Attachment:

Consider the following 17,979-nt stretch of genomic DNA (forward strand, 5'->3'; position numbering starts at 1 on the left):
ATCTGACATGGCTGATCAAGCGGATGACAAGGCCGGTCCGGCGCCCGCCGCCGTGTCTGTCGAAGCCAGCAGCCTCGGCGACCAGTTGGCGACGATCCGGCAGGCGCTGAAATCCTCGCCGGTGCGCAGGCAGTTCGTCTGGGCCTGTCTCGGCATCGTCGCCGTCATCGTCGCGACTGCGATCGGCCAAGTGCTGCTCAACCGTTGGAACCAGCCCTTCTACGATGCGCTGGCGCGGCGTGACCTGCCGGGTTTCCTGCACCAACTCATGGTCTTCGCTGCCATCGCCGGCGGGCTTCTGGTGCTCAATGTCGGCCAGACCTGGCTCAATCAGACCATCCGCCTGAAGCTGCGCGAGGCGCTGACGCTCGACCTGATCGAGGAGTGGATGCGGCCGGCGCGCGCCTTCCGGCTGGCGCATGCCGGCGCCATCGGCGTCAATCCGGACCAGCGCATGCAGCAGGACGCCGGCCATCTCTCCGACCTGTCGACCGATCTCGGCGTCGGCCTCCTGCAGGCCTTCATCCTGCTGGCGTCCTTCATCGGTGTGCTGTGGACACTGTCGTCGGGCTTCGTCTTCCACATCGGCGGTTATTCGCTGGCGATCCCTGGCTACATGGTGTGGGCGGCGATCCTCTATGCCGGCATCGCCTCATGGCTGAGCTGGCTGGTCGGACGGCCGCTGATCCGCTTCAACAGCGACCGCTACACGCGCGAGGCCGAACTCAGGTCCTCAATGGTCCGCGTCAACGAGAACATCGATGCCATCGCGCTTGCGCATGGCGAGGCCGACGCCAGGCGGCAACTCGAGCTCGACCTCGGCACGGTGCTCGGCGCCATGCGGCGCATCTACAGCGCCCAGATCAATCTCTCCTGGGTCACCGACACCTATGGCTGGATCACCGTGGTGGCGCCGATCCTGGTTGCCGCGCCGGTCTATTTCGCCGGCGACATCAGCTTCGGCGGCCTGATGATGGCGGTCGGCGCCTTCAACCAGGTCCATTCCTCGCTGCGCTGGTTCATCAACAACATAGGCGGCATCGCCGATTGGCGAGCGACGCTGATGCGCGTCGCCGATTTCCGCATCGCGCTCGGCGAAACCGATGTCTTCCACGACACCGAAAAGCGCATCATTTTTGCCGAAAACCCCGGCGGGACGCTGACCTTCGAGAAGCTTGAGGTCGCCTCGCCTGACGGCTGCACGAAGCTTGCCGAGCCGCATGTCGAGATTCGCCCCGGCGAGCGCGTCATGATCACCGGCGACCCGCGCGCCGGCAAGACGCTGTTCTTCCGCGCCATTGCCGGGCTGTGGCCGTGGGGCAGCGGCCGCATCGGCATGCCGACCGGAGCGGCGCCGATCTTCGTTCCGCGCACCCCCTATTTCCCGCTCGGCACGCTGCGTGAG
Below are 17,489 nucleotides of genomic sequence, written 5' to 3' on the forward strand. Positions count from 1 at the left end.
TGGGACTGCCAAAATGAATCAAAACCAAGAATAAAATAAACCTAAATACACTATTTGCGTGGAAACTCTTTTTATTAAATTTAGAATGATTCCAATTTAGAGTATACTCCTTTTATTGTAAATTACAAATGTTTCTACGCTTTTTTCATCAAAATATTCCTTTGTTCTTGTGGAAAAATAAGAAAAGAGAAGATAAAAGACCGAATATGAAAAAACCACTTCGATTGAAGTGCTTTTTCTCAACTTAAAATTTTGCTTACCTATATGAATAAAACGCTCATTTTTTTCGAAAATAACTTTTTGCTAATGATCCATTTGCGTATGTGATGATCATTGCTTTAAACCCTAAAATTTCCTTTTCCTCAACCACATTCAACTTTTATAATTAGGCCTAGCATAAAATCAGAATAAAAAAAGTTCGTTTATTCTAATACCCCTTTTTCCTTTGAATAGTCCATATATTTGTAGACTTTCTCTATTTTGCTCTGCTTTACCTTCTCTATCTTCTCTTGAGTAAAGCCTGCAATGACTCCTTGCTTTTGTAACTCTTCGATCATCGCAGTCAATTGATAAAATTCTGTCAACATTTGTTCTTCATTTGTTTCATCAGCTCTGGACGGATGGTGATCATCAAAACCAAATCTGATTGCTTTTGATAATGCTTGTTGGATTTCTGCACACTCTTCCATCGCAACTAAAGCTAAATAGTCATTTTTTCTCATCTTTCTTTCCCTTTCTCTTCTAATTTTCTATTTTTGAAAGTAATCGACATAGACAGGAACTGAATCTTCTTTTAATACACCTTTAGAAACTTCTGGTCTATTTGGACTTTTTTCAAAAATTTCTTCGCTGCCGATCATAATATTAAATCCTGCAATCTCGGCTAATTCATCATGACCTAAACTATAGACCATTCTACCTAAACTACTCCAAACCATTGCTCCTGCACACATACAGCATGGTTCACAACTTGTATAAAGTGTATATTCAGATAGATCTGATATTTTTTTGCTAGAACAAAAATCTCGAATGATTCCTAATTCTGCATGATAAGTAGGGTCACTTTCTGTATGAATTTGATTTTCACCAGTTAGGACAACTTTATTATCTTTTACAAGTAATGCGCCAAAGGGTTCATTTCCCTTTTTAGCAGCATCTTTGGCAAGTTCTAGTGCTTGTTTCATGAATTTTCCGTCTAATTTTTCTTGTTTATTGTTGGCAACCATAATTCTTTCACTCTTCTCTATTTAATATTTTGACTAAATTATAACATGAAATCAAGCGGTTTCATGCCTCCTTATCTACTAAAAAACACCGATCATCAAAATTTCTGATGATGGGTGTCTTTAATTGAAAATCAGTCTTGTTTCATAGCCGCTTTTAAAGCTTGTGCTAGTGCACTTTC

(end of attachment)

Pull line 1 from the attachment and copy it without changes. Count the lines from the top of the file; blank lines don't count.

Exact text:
Consider the following 17,979-nt stretch of genomic DNA (forward strand, 5'->3'; position numbering starts at 1 on the left):